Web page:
Wood didn't explode. Aybar looked surprisingly good, and I expect him to play a lot, even with Izturis getting the opening day start. Maicer hit .365/.431/.500 in 52 at bats, while Aybar showed good power, hitting .274/324/.532, including four homers. This was probably the best case for the Angels. Both players responded to the competition and they go into the season with both playing well. I didn't see many games, but reports on Aybar's defense were positive as well.

The Cabrera/Garland trade has also created somewhat of a logjam in the starting rotation where, upon the return of Kelvim Escobar, the Angels will have six starters for only five starting spots. Ervin Santana will more than likely start the season in the rotation and remain there as long as Escobar is out. When Escobar gets healthy, Santana figures to be the odd man out, but he could beat out lefty Joe Saunders for the fifth spot. He remains the number one option to make spot starts, or to fill rotation holes should anyone else get injured. Either way, Garland’s addition added depth to an already excellent starting staff.

Who knew they'd really need that depth this early. As it turns out, the deal was very prescient, both because of the need at starter and because of the developments at short. Moseley had a decent spring, giving up four runs in 12 innings, with a solid 1.25 WHIP, but only six strike outs. Still, they'll only ask for six innings and chance to win from their fifth starter until Lackey returns. And hopefully, with Santana still a question mark (4.26 spring ERA in 31.2 IP), maybe Moseley will use this as a chance to make his case for a starting job.

The acquisition of Torii Hunter created the proverbial good problem to have, as the Angels head into the Spring with five outfielders who could start for at least two thirds of the league, and a sixth who could probably start for 6-8 more. Hunter as the every day center fielder seems to be the only lock at this point. Vladimir Guerrero figures to split time between right field and DH, while Garret Anderson will do the same at the left field/DH spot. There are questions about how much Anderson has left in the tank, but after returning to full health he exploded over the last two and a half months of the season, when he put up a line of .350/.409/.650. It remains to be seen whether that was a fluke, or whether he can carry that forward to 2008. Gary Matthews Jr. will play everywhere, depending on who needs a day off, and who is DHing. For the moment, this leaves both Juan Rivera, one season removed from bad broken leg, and Reggie Willits, who exploded at the start of the season before wearing down in the last few months, on the outside looking in. Both figure to be tradable commodities prior to opening day, and a good spring could lead to a deal, perhaps packaged with an arm in return for a big bat. The Angels probably wouldn’t mind moving Matthews as well, but a no trade clause stands in the way.

Six outfielders on the opening day roster. Hunter had a tremendous spring (.345/.367/.707), as did Gary Matthews (.449/.472/.612). In fact, the six outfielders hit a combined .334/.372/.544 in roughly 300 total at bats. That's some pretty solid depth, and it will be interesting to see how Scioscia gets all these guys involved. And with the pitching issues, it wouldn't be a shock to see one of them gone before June.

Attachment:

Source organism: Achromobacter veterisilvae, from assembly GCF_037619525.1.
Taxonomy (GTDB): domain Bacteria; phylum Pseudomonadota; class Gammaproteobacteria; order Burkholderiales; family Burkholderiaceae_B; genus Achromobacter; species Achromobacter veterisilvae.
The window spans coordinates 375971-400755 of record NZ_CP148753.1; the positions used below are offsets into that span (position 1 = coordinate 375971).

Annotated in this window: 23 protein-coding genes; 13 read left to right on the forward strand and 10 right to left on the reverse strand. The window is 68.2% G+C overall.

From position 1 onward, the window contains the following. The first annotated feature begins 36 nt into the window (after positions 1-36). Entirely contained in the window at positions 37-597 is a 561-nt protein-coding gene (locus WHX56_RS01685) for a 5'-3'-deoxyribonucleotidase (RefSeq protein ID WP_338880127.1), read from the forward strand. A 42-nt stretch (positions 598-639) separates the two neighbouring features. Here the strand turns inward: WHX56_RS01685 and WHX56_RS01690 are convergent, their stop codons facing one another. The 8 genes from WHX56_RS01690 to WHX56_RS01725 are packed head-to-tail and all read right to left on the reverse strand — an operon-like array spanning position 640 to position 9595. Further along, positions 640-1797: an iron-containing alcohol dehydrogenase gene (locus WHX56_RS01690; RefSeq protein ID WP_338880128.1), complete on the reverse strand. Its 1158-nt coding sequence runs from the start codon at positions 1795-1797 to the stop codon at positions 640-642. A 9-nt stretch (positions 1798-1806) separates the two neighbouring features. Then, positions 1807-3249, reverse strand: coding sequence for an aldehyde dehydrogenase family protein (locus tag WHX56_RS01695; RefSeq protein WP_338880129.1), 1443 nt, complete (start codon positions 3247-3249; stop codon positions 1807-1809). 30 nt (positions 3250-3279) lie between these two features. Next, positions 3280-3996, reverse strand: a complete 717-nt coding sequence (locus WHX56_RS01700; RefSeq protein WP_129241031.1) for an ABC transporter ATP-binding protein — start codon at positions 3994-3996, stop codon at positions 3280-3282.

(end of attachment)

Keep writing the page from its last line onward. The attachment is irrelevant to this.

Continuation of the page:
Waiting in the wings is Kendry Morales, who started to show what he could do at the plate, hitting .323/.343/.462 over the last month of the season. He could see time at first base if the Angels decide to sit Casey Kotchman against tough lefties, but to this point, Morales has been a better hitter from the left side of the plate, so there may not be much platoon advantage there, and the Angels could decide to stick with Robb Quinlan in that role. Both have seen limited time in the outfield, giving the Angels a seventh option should the need arise, though that seems unlikely.

Morales (.385/.484/.558 - 52 at bats) had an excellent spring, as did Quinlan (.317/.333/.439 - 41 at bats). Kotchman was less than stellar, but wasn't really competing for a job. What really stands out are the seven walks drawn by Kendry in those 52 at bats. Pretty incredible for a guy with extremely questionable plate discipline.

A smaller skirmish will take place behind the plate, where Mike Napoli and Jeff Mathis will split time. The only question is which one will take over the primary duties. Napoli has the superior stick, with a 109 OPS+ over his first 174 games, while Mathis provides better defense. Napoli struggled a bit at the plate after returning from injury over the last month of the season, but even his .707 OPS over that period was far superior to anything Mathis has been able to put up over any month in his career.

No surprise here. It was Napoli winning the job, although Mathis had a pretty decent spring. They're catchers, so there's going to be plenty of playing time for both anyway.

What To Expect: Aybar will be given every opportunity to succeed at shortstop, but if he can’t cut it, the Angels may back into a better option with Izturis. Expect Wood to start the season in Salt Lake with a mandate to improve his ability to make contact. I’d be a bit surprised if they broke camp with both Willits and Rivera, as neither figures to be in their top four outfielders unless they can find someone to take Matthews and his big contract off their hands. It’s doubtful that all six starting pitchers will be ready to go in the first week, so I wouldn’t expect the fifth spot in the rotation to be decided until a week or two into April.

They didn't back into a better option at short - Izturis won it outright. Wood will start the season in Salt Lake because he was not very good this spring, but he's still young, so I'm not particularly worried. I'm surprised they still have all six outfielders. I don't expect the rotation issues to be settled until mid to late May. But I do expect the Angels to win the division. Oakland second. Seattle third. Texas last. Let's play ball!